Rheumatoid arthritis (RA) is a chronic autoimmune disease featured by synovitis and hyperplasia, as well as bone destruction. Fibroblast-like synoviocytes (FLSs) play pivotal roles in pathophysiological process of synovial inflammation and bone destruction.1 RA FLSs can secrete high concentrations of pro-inflammatory cytokines, such as interleukin-1β (IL-1β), IL-6 and tumor necrosis factor (TNF-α). Moreover, activated RA FLSs also exhibit tumor-like characters, such as vigorous proliferation, aggressive migration and high invasion, which are of critical importance in pannus development, cartilage and bone destruction.2 Therefore, modulating the inflammation, inhibiting proliferation and migration of RA FLSs is potential therapeutic strategy in treatments of RA.3
It has been recently reported that the intakes of polyphenol enriched fruits have beneficial effects in diabetes, cerebrovascular diseases, tumors, and arthritis.4,5 Pomegranate is the common fruit in Asian for hundreds of years. It is famous as “fruit of healing” as eating this fruit has beneficial effects in multiple diseases. Punicalagin is the most enriched polyphenols in pomegranate, which offer effects in medicine, such as antioxidant, anti-inflammatory, and anti-cancer effects.6,7 Recent researches revealed that punicalagin treatments reduced the lipopolysaccharide (LPS)-induced inflammatory responses in macrophage-derived RAW264.7, astrocytes and microglial BV-2 cells.8,9 Punicalagin has been shown to suppress proliferation in various cell lines, such as human oral tumor cells, colon and prostate tumor cells.10,11 Moreover, punicalagin inhibited migration and invasion of MCF-7 cells,12 osteosarcoma cells and human A2780 ovarian cancer cells in vitro12. Interestingly, punicalagin also had been reported to reduce the expression of matrix metalloproteinases (MMP).13,14
The above studies suggest punicalagin are potentially useful in the treatments of chronic inflammatory diseases and tumors. However, to date, the potential effects of punicalagin in RA are not clear. For this reason, we investigated the effects of punicalagin in collagen-induced arthritis (CIA) mice. We also investigated the potential effects of punicalagin in pro-inflammatory cytokines and MMPs production, cell proliferation, migration and its underlying mechanisms, with hope to provide new basis for the nutritional preventive strategy of RA.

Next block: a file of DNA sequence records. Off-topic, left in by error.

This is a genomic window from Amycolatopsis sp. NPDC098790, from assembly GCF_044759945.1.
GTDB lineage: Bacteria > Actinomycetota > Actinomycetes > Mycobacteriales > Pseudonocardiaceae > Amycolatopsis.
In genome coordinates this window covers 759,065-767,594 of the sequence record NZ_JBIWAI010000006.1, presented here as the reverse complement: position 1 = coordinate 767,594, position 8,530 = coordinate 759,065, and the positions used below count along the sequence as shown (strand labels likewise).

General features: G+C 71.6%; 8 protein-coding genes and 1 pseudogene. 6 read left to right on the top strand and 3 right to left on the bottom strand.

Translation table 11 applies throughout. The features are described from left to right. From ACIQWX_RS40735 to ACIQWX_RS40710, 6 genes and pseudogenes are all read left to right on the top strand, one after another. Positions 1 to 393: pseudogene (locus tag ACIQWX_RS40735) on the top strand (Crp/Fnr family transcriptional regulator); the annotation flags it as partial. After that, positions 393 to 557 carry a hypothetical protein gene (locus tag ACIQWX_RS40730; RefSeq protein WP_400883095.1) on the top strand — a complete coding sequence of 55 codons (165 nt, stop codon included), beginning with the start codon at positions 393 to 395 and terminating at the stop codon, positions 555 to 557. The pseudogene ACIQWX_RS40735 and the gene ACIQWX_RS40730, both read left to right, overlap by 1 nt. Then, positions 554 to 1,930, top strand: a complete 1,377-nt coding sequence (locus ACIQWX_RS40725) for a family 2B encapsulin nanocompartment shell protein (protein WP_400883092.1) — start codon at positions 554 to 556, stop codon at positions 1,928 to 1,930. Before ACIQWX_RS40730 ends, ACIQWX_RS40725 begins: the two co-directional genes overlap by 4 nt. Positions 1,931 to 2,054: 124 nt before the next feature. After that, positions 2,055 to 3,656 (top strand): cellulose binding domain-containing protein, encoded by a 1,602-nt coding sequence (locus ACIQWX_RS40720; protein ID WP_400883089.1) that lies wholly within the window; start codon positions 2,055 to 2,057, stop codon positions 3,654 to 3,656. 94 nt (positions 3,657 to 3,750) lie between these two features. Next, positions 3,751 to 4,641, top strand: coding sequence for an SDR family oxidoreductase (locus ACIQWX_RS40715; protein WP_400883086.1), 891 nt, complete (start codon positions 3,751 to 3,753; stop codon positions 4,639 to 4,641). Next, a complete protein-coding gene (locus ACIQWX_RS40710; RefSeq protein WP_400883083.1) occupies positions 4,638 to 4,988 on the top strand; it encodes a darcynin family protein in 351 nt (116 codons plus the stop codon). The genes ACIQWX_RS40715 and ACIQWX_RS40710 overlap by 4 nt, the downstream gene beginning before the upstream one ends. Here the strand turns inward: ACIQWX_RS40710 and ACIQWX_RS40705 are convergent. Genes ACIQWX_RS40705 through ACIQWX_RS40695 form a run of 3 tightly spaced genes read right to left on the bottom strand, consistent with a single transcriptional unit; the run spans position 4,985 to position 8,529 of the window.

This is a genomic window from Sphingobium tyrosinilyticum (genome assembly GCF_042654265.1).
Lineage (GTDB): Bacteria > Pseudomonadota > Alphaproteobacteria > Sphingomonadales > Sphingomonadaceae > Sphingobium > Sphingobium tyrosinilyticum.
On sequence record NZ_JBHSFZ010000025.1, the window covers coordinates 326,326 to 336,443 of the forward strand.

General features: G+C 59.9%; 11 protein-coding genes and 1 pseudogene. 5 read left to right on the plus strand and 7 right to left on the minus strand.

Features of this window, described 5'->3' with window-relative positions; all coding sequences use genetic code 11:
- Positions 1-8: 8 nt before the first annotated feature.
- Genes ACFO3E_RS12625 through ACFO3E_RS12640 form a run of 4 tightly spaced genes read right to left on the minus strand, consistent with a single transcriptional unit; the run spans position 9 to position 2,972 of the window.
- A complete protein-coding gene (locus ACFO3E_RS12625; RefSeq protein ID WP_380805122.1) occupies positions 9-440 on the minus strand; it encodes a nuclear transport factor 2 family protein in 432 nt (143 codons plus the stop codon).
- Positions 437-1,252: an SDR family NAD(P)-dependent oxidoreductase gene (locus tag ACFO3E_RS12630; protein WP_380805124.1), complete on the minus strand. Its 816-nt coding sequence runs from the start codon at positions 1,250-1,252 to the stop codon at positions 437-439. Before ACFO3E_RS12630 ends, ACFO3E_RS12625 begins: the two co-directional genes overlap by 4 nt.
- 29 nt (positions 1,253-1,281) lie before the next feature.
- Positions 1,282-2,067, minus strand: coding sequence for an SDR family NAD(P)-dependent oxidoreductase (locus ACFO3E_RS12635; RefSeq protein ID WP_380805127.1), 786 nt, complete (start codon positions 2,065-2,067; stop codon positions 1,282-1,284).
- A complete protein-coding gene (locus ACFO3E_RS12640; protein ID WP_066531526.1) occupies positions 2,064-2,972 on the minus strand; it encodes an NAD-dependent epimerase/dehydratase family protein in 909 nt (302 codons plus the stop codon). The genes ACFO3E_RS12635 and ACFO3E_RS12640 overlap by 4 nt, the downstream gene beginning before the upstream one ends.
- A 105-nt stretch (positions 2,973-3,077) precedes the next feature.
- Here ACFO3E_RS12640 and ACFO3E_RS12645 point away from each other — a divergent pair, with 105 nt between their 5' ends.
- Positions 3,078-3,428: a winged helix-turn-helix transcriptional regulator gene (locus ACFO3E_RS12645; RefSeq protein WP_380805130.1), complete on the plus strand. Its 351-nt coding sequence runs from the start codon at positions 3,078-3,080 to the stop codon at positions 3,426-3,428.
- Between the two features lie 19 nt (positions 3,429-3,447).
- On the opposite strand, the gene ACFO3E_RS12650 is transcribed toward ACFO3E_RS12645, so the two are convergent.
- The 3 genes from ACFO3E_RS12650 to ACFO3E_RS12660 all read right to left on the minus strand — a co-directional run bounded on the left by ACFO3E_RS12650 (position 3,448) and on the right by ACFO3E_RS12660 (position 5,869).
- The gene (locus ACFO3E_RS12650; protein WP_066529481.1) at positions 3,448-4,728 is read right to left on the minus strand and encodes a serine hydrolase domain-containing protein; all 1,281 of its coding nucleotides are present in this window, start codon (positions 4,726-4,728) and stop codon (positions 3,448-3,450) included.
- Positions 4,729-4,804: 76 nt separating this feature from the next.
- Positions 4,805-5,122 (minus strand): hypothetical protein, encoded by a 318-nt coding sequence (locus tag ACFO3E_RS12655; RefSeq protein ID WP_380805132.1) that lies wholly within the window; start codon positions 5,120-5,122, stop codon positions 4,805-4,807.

Materials and Methods
A total number of 12 patients with active RA (10 female and 2 male, aged from 42 to 63 years-old) were recruited for this study. The diagnosis of RA was based on the 1987 revised criteria for American College of Rheumatology (ACR).15 Active RA was defined as disease activity score in 28 joints and four variables including C-reactive protein (DAS28-CRP) ≥3.2. The demographics of RA patients are shown in Supplemental Table 1. Synovial tissues were obtained from active RA patients undergoing synovectomy or joint replacement.
All experimental procedures in this work were carried out according to the Declaration of Helsinki and approved by the Clinical Research Ethics Committee of the First Affiliated Hospital of Sun Yat-sen University (SYSU) University. Informed consent was obtained from every patient before the recruitment. Animal handling and procedures were approved by the Animal Care and Ethics Committee of SYSU and complied with the Guide for the Care and Use of Laboratory Animal published by the US National Institutes of Health (NIH publication, Eighth edition, 2011).
Reagents and Antibodies
For cell culturing, Dulbecco’s Modified Eagle Medium F12 (DMEM/F12) cell culture mediums, fetal bovine serum (FBS), penicillin/streptomycin reagent, trypsin ethylenediaminetetraacetic acid (EDTA) and phosphate buffer saline (PBS) were supplied by Invitrogen (Carlsbad, CA, USA). TNF-α for in vitro studies was purchased from R&D Systems (Minneapolis, MN, USA). Punicalagin was obtained from MedChemExpress (MCE) (USA).
The FlSs were isolated from individual patients immediately after sample collection, as we described previously.16 Briefly, freshly harvested synovium tissue was cut into small pieces, then digested for 2 h (37°C) using collagenase in DMEM/F12 medium. Human RA synoviocytes were cultured in DMEM/F12 medium (10% FBS, 100 U/mL penicillin and 100 mg/mL streptomycin) at 37°C in an incubator with 5% CO2. All RA FLSs used in this study were between passages 3 and 6.